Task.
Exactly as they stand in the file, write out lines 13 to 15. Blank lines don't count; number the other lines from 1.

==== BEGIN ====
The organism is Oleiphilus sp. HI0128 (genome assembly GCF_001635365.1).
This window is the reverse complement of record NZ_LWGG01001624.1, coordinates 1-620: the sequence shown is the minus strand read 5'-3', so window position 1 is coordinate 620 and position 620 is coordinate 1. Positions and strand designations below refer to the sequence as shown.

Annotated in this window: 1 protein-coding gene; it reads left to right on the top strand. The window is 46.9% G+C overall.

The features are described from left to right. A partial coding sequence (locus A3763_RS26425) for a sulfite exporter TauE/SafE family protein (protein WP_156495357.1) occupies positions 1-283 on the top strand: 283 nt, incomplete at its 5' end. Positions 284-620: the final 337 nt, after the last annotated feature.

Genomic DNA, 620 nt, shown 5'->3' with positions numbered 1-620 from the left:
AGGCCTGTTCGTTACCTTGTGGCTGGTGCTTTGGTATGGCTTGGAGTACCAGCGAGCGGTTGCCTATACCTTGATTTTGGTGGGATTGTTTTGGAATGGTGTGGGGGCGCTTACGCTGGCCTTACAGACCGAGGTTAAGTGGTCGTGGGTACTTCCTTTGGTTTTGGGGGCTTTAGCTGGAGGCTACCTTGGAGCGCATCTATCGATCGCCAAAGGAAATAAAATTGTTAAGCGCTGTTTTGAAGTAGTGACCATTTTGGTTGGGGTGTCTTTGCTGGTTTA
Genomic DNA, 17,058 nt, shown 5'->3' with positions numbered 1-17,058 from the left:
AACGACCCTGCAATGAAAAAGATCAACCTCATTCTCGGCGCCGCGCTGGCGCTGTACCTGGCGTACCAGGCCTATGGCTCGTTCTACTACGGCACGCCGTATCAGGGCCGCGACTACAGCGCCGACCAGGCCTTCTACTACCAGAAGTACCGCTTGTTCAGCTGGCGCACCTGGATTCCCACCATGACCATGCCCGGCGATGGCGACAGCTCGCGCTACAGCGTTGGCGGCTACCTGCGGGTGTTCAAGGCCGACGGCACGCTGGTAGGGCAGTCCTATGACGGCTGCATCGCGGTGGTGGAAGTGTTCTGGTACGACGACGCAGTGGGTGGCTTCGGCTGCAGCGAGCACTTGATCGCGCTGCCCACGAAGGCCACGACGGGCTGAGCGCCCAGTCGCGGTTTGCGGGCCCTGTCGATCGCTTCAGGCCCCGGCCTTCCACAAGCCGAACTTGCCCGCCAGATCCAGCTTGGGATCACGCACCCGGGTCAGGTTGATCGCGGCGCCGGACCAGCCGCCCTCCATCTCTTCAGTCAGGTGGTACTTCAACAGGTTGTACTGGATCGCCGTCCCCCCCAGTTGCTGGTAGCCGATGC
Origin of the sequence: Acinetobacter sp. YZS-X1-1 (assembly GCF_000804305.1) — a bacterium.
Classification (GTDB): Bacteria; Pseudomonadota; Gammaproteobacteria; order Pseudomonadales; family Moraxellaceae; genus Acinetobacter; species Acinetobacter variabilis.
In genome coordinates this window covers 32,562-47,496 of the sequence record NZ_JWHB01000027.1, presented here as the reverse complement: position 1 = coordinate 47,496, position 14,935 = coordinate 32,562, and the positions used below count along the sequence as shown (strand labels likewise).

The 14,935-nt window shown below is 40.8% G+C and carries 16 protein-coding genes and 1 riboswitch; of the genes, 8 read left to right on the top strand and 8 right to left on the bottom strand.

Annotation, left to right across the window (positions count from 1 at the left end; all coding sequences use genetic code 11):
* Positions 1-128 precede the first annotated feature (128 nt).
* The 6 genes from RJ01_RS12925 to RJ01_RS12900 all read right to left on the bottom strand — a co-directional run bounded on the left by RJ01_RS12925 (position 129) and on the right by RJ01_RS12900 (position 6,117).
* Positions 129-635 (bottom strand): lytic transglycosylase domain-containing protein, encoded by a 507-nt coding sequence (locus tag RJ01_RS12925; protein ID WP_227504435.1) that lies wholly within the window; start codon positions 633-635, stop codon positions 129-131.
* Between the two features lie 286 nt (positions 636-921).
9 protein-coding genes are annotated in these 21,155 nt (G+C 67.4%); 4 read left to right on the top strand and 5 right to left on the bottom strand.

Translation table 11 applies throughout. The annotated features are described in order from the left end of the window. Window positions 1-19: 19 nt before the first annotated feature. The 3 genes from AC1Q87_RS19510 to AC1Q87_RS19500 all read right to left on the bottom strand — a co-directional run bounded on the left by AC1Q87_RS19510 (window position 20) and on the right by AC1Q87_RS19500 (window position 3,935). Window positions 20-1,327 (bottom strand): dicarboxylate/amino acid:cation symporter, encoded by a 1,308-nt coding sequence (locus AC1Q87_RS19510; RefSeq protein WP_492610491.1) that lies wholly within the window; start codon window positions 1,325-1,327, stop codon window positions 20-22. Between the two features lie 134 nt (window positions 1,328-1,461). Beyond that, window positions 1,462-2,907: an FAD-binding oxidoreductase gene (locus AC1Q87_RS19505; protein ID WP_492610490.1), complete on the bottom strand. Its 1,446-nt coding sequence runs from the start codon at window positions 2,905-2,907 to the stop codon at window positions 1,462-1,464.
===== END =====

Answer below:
Annotation, left to right across the window (positions count from 1 at the left end; all coding sequences use genetic code 11):
* Positions 1-128 precede the first annotated feature (128 nt).
* The 6 genes from RJ01_RS12925 to RJ01_RS12900 all read right to left on the bottom strand — a co-directional run bounded on the left by RJ01_RS12925 (position 129) and on the right by RJ01_RS12900 (position 6,117).